April 17, 2024

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Ukraine: At least five killed in massive Russian attacks

Ukraine: At least five killed in massive Russian attacks

Ukraine suffered massive overnight strikes on Friday that killed at least five people and led to major blackouts, while the Kremlin admitted Russia was “at war” after two years of rhetoric.

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Eight Russian missiles specifically hit a long river crossing Ukraine that is home to Ukraine's largest hydroelectric power station, the Dnieper, causing “very significant” damage but no immediate danger of the dam breaking, the prosecutor's office said.

The attacks specifically targeted the Ukrainian energy grid, leaving a total of 1.5 million people without electricity, according to the United Nations Ukraine Monitoring Mission.

The Russian military said it acted in retaliation for Kyiv's recent military operations against areas bordering Ukraine.

According to local and national authorities, at least five people were killed and around thirty injured in the Zaporizhia (south) and Khmelnytsky (west) regions.

In Moscow, Russian presidential spokesman Dmitry Peskov publicly acknowledged for the first time that Russia was “in a state of war.”

Since the invasion began in February 2022, the Kremlin has clamped down on the use of the word “war” to impose the term “special military operation” through fines and prison terms.

Russian officials sometimes use the term, but they are referring to the conflict over Ukraine, which they blame on the West against Russia.

“It started as a special military operation, but … the collective West took part in all this together with Ukraine, and for us it turned into a war,” Peskov said in an interview with “Argumenti i Facti” media.

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power cut

Russian forces launched more than 60 Iranian-made Shahed explosive drones and 90 missiles of various types into Ukraine overnight, Ukrainian President Volodymyr Zelenskyy said.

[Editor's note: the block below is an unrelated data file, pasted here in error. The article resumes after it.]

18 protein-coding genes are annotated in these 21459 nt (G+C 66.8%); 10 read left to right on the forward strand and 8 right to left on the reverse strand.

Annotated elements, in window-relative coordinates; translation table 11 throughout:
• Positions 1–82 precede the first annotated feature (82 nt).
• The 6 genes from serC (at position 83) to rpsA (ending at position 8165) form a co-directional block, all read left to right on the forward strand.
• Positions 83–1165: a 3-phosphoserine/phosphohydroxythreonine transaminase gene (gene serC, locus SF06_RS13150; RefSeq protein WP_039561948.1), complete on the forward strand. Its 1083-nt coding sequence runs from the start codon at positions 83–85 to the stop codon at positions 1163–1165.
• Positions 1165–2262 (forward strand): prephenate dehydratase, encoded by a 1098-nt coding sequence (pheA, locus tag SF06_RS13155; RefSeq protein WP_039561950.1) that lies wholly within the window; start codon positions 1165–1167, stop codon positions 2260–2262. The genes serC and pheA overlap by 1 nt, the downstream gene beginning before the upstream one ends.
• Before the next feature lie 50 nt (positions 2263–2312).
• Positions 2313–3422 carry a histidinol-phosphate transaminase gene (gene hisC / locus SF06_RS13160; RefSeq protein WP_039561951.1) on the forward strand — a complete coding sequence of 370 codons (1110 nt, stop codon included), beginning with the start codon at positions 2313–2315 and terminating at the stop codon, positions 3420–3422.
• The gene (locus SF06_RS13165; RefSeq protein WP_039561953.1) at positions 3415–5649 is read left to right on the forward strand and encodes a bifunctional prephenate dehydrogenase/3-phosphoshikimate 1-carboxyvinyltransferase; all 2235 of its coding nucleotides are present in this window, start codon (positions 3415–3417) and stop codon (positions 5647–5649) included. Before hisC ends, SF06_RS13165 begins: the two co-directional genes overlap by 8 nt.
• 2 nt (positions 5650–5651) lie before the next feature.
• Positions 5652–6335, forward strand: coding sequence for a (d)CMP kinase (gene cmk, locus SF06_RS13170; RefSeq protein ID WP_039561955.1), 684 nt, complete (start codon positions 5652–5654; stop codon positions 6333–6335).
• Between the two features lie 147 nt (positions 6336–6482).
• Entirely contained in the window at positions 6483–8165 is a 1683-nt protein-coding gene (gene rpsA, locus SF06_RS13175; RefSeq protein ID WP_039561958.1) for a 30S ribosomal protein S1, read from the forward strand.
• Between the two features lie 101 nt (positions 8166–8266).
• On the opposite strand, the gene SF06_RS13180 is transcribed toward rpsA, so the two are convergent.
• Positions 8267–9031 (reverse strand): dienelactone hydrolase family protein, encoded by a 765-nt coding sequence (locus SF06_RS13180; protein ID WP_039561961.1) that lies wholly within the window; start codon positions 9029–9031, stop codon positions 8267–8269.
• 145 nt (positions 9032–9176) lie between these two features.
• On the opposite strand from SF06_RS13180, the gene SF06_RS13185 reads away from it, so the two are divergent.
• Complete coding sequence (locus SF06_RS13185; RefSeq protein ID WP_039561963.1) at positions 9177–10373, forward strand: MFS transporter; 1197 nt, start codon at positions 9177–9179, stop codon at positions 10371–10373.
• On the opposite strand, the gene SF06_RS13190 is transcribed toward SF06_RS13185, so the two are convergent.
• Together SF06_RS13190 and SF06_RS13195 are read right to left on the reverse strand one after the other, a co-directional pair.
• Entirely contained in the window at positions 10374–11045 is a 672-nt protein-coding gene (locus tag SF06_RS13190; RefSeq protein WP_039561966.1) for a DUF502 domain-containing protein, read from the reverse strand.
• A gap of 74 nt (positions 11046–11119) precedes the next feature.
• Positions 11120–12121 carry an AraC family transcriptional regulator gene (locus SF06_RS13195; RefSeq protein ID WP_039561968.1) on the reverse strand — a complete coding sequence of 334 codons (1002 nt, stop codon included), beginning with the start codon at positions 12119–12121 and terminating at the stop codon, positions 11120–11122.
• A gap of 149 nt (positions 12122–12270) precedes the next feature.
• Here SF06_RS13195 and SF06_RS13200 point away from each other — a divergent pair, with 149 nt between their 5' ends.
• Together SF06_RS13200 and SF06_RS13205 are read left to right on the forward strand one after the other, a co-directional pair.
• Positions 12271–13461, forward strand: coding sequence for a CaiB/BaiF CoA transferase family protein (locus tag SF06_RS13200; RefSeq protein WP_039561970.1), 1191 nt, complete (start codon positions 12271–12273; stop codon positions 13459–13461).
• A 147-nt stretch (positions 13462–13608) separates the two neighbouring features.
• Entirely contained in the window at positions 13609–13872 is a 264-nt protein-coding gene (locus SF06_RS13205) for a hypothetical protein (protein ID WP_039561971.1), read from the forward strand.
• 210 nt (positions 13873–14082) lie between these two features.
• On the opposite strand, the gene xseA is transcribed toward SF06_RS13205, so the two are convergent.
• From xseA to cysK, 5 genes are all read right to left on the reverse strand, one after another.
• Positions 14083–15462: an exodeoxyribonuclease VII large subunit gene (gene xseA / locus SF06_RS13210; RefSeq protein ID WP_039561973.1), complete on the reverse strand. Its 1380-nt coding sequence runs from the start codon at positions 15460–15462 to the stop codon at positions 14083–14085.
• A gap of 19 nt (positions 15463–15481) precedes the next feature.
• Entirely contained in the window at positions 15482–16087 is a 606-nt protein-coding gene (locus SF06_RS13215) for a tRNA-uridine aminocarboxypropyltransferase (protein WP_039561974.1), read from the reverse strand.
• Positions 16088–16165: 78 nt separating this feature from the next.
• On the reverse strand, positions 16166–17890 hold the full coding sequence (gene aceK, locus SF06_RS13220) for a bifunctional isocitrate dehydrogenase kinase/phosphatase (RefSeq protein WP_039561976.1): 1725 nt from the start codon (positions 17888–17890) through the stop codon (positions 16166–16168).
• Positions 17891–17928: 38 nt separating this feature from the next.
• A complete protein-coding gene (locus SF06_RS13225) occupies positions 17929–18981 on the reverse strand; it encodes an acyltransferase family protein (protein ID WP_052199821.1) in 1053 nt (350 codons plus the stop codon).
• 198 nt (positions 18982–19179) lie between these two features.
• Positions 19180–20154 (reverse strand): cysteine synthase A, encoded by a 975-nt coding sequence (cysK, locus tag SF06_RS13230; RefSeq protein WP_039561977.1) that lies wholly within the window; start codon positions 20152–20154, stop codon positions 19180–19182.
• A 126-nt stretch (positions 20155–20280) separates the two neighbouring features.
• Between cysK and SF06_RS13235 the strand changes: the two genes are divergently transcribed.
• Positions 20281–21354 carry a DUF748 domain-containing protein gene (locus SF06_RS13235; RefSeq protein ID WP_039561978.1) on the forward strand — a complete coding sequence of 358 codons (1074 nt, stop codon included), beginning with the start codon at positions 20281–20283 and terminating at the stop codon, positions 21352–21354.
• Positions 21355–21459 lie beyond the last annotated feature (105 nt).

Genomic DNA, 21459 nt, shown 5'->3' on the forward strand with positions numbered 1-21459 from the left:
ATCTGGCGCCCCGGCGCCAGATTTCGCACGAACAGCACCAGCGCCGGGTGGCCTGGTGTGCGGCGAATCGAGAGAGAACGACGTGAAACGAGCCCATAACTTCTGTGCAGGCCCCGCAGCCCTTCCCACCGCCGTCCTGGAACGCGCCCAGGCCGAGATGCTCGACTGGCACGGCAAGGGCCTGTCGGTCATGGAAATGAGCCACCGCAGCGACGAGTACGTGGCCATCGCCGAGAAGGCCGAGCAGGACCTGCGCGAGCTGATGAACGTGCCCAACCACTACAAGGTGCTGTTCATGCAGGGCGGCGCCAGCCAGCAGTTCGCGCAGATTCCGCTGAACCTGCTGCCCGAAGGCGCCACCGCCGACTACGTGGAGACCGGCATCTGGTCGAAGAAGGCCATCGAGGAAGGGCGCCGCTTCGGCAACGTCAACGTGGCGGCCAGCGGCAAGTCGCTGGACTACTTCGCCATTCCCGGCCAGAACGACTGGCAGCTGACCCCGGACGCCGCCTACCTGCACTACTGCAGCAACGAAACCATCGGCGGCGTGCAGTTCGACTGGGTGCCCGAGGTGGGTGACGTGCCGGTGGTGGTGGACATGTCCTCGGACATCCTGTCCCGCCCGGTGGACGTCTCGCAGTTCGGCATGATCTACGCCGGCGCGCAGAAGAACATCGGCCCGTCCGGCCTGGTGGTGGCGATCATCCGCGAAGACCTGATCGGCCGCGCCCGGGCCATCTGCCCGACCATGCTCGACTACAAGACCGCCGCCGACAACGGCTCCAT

The targets of the attack were “power stations, high voltage lines, a hydroelectric dam, residences and even a trolley,” he asserted.

According to Yuriy Beloussov, an official at the Ukrainian Prosecutor's Office, 136 energy installations were targeted, including Ukraine's largest hydroelectric plant, DniproHES, which was taken out of service.

“The damage is very significant,” he said on television, noting that “the site is very important for Ukraine.” However, he said there was no danger to the public.

The large-scale strikes led to blackouts in at least seven Ukrainian regions and damaged “dozens” of other installations, Ukrainian operator Ukrenergo noted.

Kharkiv, Ukraine's second city, which had nearly a million and a half people before the war, is without electricity and heat as the blasts “severely damaged” energy infrastructure, its mayor Igor Derekov lamented. He considered it the “most powerful” attack against the city since the beginning of the war.

One of the two power lines supplying the Ukrainian nuclear power plant in Zaporizhia, which is in the hands of Russian forces, was cut by the blast before being restored.

As Congress continues to block $60 billion in aid, the US has condemned the “brutal” Russian attacks that demonstrate the need to support Ukraine.

Paris condemned them “in the strongest possible terms”.

One person died in Belgorod

The Russian military said it hit “energy and military-industrial infrastructure, railway terminals, weapons depots” in response to recent Ukrainian bombings on Russian territory.

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One person was killed and several others injured in an attack in the Russian border region of Belgorod on Friday morning.

Russia had already launched a massive attack on Kyiv in the early hours of Thursday, the first attack against the capital since early February.

The commander of the Ukrainian ground forces on Friday ruled that a Russian summer offensive involving 100,000 men was “possible”, while insisting that these were “gloomy predictions” and that the group was intended to cover human losses. .

The Russian military said it had captured villages in recent months in the face of ammunition-starved Ukrainian soldiers, but the front has been largely frozen for more than a year, with neither side making real progress.

Mr. Zelensky, for his part, was again irritated by the slowness of Western aid, with US aid blocked for months due to political rivalries between Republicans and Democrats and the European Union taking a critical delay.

“The Russian missiles are not behind schedule, unlike the aid package for our country. He quipped that Shaheds are not indecisive like some political leaders.